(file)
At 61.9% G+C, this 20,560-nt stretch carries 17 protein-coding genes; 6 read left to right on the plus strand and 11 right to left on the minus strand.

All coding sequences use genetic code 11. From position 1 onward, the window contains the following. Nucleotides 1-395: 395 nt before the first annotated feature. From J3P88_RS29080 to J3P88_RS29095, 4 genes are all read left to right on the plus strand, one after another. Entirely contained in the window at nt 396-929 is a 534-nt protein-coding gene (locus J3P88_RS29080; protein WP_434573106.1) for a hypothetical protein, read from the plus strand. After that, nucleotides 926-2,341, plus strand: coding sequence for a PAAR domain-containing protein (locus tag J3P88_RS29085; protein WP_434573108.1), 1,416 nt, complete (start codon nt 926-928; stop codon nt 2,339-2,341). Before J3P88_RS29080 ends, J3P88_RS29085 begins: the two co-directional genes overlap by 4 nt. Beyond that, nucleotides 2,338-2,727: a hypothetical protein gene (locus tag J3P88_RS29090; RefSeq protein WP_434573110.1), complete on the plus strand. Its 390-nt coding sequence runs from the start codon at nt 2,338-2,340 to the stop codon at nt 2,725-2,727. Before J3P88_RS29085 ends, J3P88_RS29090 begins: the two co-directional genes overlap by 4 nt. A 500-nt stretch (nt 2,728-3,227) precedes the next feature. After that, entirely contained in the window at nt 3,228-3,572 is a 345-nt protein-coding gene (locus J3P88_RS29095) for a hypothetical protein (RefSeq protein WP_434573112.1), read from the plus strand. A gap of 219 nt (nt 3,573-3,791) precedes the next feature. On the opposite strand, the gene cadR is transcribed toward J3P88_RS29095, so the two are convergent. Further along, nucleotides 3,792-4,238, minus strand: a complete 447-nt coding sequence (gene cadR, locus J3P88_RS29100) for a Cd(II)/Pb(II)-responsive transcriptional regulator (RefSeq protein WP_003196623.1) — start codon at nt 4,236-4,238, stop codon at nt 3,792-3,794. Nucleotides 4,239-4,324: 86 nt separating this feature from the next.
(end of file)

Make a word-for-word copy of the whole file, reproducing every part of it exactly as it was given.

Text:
At 61.9% G+C, this 20,560-nt stretch carries 17 protein-coding genes; 6 read left to right on the plus strand and 11 right to left on the minus strand.

All coding sequences use genetic code 11. From position 1 onward, the window contains the following. Nucleotides 1-395: 395 nt before the first annotated feature. From J3P88_RS29080 to J3P88_RS29095, 4 genes are all read left to right on the plus strand, one after another. Entirely contained in the window at nt 396-929 is a 534-nt protein-coding gene (locus J3P88_RS29080; protein WP_434573106.1) for a hypothetical protein, read from the plus strand. After that, nucleotides 926-2,341, plus strand: coding sequence for a PAAR domain-containing protein (locus tag J3P88_RS29085; protein WP_434573108.1), 1,416 nt, complete (start codon nt 926-928; stop codon nt 2,339-2,341). Before J3P88_RS29080 ends, J3P88_RS29085 begins: the two co-directional genes overlap by 4 nt. Beyond that, nucleotides 2,338-2,727: a hypothetical protein gene (locus tag J3P88_RS29090; RefSeq protein WP_434573110.1), complete on the plus strand. Its 390-nt coding sequence runs from the start codon at nt 2,338-2,340 to the stop codon at nt 2,725-2,727. Before J3P88_RS29085 ends, J3P88_RS29090 begins: the two co-directional genes overlap by 4 nt. A 500-nt stretch (nt 2,728-3,227) precedes the next feature. After that, entirely contained in the window at nt 3,228-3,572 is a 345-nt protein-coding gene (locus J3P88_RS29095) for a hypothetical protein (RefSeq protein WP_434573112.1), read from the plus strand. A gap of 219 nt (nt 3,573-3,791) precedes the next feature. On the opposite strand, the gene cadR is transcribed toward J3P88_RS29095, so the two are convergent. Further along, nucleotides 3,792-4,238, minus strand: a complete 447-nt coding sequence (gene cadR, locus J3P88_RS29100) for a Cd(II)/Pb(II)-responsive transcriptional regulator (RefSeq protein WP_003196623.1) — start codon at nt 4,236-4,238, stop codon at nt 3,792-3,794. Nucleotides 4,239-4,324: 86 nt separating this feature from the next.